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Organic and plastic-free gardening

Updated: Mar 7, 2022

We love organic gardening here at The Green Greyhound.


Over the years, we have tended anything from a couple of herb planters on the windowsill to small scale raised bed planters. We’ll be honest, all our efforts have had varying degrees of success and while we can’t pretend to be experts, we still love it!



You may be a seasoned ‘expert’ in organic gardening already and just looking for some extra inspiration, or maybe you are simply curious about what it’s all about. So why should anyone consider organic gardening for their veggies or plants?


For us at least, there are four key reasons to go organic:


· Less pesticides in our food

· Support native wildlife and of course, help support and protect our all-important pollinators

· Help protect the environment and soils

· Get outdoors, get fresh air and keep active. It also feels like a great achievement to see our plant in bloom or harvesting our veg for dinner.



With around 15 million gardens in the UK, our garden spaces are our little piece of the Earth that we are responsible for. If all gardeners used organic methods, just imagine how much better our environment, soil and wildlife would be. But organic gardening isn’t just limited to those with gardens, It also works well using pots on our windowsills or balconies and allotments too.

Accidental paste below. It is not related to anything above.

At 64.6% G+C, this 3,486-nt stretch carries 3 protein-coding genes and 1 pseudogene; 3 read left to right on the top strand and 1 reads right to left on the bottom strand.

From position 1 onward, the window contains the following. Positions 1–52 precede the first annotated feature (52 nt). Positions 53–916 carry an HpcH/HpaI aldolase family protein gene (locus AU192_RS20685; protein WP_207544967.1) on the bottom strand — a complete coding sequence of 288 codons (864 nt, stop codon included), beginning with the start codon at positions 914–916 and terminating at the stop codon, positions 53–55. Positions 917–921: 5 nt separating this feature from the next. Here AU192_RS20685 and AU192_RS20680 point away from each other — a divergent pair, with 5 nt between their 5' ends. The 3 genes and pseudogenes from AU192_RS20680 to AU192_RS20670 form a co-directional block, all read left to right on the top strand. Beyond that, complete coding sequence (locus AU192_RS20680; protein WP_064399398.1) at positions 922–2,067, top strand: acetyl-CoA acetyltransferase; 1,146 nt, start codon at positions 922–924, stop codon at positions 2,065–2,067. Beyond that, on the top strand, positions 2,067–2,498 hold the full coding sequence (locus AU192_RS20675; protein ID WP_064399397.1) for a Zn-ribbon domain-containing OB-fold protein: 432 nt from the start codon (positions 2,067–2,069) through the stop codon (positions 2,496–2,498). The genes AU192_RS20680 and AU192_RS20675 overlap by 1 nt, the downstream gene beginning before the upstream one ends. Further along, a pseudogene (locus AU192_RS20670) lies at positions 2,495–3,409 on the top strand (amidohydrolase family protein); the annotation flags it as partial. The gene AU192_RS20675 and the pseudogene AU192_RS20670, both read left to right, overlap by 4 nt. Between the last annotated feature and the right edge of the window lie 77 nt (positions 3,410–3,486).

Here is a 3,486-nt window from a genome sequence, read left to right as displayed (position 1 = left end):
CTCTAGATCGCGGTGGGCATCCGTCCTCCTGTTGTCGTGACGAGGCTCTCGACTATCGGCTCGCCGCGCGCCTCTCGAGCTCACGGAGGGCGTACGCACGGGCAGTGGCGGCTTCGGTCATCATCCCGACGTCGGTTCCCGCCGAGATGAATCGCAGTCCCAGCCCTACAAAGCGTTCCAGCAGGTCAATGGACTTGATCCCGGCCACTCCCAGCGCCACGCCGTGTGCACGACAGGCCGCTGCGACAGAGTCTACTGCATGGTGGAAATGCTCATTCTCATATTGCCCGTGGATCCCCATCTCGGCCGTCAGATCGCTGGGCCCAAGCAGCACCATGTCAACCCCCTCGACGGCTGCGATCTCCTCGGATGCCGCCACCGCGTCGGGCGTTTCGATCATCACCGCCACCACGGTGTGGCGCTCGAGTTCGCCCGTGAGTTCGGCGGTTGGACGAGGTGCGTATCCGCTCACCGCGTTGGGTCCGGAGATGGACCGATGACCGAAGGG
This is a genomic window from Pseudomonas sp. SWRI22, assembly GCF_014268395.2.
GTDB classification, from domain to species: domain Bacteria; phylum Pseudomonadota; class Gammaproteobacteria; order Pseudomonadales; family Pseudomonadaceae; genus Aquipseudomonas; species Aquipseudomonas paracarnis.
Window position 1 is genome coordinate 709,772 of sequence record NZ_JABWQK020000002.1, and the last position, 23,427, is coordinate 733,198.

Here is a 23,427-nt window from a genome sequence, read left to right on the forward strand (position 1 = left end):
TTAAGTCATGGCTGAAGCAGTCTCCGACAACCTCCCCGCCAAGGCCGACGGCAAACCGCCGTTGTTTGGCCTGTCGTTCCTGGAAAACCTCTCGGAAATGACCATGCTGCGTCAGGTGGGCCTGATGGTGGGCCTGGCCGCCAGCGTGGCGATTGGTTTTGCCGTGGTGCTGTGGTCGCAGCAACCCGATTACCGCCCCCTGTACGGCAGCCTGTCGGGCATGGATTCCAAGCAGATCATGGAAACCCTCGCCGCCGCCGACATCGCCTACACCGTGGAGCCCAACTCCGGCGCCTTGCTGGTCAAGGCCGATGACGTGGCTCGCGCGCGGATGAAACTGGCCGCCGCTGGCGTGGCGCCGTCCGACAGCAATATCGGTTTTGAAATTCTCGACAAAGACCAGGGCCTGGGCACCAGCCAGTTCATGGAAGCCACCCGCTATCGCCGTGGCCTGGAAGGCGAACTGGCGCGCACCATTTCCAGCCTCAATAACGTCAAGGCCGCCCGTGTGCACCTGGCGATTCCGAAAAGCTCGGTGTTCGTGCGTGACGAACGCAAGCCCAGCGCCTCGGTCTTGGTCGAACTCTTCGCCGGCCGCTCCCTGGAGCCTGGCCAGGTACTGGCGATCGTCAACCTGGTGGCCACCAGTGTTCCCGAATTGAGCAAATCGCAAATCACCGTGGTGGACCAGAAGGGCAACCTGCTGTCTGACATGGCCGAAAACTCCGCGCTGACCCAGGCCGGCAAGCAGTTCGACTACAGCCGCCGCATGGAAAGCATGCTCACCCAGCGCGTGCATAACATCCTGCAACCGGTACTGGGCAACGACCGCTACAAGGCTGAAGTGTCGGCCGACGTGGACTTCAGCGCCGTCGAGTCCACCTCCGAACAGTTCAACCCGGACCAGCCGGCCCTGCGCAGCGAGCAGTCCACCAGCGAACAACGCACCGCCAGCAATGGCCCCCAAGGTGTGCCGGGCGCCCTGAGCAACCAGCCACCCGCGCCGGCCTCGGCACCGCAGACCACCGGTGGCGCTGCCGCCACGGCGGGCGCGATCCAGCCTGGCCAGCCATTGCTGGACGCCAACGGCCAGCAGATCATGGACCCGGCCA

But why do it?


Going organic, in essence, is using nature to feed and grow your garden. It’s about learning to work in sync with mother nature rather than work against her. Soil that is routinely exposed to harmful fertilisers and pesticides has been found to have its natural structure destroyed and vital nutrients depleted. If you look after your soil, encourage garden residents like worms into your garden and enrich it with natural goodness – we love sustainable liquid seaweed here – then along with sufficient watering, the soil has all it needs to grow healthy plants and nutritious vegetables.


Organic vegetables are arguably more nutritious than their pesticide grown counterparts. Recent research by Newcastle University found significant nutritional differences particularly in crop-based foods such as bread. They found that organic crop-based foods were up to 60% higher in key antioxidants than conventionally grown alternatives which is the equivalent of eating 1 or 2 extra portions of fruit and veg a day.